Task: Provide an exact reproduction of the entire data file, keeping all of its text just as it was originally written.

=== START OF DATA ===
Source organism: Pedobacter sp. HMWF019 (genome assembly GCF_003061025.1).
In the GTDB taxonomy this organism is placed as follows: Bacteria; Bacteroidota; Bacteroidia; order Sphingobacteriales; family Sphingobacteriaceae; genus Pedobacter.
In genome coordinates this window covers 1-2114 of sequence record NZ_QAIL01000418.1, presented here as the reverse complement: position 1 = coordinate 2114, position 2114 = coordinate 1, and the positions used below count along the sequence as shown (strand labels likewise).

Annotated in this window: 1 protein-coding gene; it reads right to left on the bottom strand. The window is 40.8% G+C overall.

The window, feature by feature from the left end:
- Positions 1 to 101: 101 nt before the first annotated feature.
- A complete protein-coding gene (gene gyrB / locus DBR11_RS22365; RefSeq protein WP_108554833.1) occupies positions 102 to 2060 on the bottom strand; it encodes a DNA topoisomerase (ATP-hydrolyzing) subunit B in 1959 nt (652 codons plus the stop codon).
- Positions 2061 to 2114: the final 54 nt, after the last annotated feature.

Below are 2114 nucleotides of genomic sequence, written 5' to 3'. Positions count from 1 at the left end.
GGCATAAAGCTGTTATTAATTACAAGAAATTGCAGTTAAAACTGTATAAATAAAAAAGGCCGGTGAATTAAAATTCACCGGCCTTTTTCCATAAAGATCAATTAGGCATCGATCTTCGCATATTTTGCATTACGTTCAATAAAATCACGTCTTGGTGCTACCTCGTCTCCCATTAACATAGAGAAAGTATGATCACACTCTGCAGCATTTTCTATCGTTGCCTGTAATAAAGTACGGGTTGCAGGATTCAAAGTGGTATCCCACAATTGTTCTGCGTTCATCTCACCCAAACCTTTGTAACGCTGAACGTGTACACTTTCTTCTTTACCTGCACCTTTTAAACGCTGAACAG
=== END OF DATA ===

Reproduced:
Source organism: Pedobacter sp. HMWF019 (genome assembly GCF_003061025.1).
In the GTDB taxonomy this organism is placed as follows: Bacteria; Bacteroidota; Bacteroidia; order Sphingobacteriales; family Sphingobacteriaceae; genus Pedobacter.
In genome coordinates this window covers 1-2114 of sequence record NZ_QAIL01000418.1, presented here as the reverse complement: position 1 = coordinate 2114, position 2114 = coordinate 1, and the positions used below count along the sequence as shown (strand labels likewise).

Annotated in this window: 1 protein-coding gene; it reads right to left on the bottom strand. The window is 40.8% G+C overall.

The window, feature by feature from the left end:
- Positions 1 to 101: 101 nt before the first annotated feature.
- A complete protein-coding gene (gene gyrB / locus DBR11_RS22365; RefSeq protein WP_108554833.1) occupies positions 102 to 2060 on the bottom strand; it encodes a DNA topoisomerase (ATP-hydrolyzing) subunit B in 1959 nt (652 codons plus the stop codon).
- Positions 2061 to 2114: the final 54 nt, after the last annotated feature.

Below are 2114 nucleotides of genomic sequence, written 5' to 3'. Positions count from 1 at the left end.
GGCATAAAGCTGTTATTAATTACAAGAAATTGCAGTTAAAACTGTATAAATAAAAAAGGCCGGTGAATTAAAATTCACCGGCCTTTTTCCATAAAGATCAATTAGGCATCGATCTTCGCATATTTTGCATTACGTTCAATAAAATCACGTCTTGGTGCTACCTCGTCTCCCATTAACATAGAGAAAGTATGATCACACTCTGCAGCATTTTCTATCGTTGCCTGTAATAAAGTACGGGTTGCAGGATTCAAAGTGGTATCCCACAATTGTTCTGCGTTCATCTCACCCAAACCTTTGTAACGCTGAACGTGTACACTTTCTTCTTTACCTGCACCTTTTAAACGCTGAACAG